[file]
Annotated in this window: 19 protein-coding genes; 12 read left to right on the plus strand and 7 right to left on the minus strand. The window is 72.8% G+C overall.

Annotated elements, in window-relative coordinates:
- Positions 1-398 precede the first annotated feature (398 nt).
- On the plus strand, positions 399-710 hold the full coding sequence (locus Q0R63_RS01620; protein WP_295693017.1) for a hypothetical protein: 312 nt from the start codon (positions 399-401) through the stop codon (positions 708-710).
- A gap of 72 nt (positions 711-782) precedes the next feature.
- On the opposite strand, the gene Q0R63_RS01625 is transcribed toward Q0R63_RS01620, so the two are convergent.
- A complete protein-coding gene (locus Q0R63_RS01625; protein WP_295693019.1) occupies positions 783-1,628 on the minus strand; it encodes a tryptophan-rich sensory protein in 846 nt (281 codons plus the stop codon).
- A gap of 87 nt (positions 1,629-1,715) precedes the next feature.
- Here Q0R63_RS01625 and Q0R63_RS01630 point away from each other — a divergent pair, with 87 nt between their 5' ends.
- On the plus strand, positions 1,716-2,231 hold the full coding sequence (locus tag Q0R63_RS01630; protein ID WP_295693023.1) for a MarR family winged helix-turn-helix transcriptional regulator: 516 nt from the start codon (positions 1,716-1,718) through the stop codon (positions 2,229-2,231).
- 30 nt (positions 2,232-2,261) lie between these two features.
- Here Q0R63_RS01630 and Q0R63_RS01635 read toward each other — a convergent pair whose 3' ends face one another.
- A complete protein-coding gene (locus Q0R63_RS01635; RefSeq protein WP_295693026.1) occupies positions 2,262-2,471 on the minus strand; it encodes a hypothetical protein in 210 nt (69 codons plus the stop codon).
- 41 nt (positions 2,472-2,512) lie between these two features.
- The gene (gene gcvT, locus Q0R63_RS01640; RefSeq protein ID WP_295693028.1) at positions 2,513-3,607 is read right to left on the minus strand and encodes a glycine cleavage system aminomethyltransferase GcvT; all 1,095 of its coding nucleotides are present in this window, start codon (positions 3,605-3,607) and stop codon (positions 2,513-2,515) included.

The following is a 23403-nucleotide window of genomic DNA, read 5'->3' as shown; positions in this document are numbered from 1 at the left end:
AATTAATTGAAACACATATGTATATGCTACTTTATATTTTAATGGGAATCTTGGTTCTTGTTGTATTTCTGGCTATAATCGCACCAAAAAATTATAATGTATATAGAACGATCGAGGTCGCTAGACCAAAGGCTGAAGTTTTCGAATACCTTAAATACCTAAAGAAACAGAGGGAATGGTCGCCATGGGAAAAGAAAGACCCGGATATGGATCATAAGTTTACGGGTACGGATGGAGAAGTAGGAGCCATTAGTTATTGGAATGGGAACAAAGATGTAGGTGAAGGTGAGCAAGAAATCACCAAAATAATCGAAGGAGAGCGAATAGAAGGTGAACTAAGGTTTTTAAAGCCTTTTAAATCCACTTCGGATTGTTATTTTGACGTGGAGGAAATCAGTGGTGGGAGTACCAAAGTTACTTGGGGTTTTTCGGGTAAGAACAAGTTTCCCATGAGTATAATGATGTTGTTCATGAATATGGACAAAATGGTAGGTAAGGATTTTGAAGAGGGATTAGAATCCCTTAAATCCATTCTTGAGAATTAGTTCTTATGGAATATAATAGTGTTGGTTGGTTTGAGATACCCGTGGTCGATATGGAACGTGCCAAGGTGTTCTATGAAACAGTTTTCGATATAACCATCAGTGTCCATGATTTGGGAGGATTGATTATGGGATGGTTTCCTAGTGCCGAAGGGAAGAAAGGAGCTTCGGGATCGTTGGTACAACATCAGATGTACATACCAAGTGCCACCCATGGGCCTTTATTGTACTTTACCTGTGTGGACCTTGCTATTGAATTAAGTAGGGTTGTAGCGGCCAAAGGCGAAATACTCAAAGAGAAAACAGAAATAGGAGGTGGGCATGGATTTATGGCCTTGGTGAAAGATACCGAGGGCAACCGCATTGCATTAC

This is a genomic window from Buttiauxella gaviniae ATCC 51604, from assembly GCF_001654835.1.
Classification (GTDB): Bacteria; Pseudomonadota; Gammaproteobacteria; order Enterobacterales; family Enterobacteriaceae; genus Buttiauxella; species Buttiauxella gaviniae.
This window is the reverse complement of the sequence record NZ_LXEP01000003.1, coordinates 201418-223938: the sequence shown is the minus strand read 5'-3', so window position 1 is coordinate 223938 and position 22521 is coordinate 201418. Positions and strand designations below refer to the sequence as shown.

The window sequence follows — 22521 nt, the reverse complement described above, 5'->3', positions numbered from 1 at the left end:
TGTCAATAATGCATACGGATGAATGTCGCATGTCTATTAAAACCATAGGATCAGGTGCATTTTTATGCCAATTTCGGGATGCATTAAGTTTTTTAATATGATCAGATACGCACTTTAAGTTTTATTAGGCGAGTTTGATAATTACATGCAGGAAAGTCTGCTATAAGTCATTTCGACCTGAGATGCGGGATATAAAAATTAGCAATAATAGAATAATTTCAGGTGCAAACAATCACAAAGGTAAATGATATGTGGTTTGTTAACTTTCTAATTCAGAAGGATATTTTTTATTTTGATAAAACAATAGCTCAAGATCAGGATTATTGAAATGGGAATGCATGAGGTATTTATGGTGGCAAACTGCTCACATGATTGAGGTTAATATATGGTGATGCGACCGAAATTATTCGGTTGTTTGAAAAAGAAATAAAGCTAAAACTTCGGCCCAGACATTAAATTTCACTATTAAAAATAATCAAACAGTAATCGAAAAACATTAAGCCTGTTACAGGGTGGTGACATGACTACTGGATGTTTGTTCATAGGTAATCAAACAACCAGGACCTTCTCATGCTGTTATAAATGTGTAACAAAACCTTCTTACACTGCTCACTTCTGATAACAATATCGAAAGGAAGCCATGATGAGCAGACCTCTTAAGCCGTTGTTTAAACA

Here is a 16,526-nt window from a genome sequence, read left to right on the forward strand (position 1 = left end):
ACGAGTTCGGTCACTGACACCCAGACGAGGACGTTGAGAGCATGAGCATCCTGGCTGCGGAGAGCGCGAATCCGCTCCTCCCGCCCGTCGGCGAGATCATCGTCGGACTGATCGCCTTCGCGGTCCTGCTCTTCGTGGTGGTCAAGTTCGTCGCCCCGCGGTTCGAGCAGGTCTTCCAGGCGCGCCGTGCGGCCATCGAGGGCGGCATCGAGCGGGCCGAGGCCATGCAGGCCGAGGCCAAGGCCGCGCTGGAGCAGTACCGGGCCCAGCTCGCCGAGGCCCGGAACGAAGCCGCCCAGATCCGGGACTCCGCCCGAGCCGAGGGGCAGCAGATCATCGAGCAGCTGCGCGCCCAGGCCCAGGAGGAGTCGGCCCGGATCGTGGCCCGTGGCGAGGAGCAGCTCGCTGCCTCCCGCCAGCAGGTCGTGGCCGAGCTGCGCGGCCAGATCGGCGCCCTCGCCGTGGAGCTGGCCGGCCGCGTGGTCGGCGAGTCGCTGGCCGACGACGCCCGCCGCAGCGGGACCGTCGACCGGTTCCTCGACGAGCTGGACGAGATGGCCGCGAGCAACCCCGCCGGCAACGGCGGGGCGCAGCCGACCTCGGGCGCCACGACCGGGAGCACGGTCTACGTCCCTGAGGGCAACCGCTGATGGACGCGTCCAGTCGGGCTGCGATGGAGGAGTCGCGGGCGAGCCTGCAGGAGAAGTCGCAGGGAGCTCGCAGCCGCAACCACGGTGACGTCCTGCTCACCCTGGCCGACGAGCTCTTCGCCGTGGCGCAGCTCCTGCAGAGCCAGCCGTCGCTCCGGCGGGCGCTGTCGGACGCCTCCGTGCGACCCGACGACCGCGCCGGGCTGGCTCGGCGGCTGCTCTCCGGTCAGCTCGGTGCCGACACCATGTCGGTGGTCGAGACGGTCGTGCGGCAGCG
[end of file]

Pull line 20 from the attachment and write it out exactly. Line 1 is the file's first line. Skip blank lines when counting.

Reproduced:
This window is the reverse complement of the sequence record NZ_LXEP01000003.1, coordinates 201418-223938: the sequence shown is the minus strand read 5'-3', so window position 1 is coordinate 223938 and position 22521 is coordinate 201418. Positions and strand designations below refer to the sequence as shown.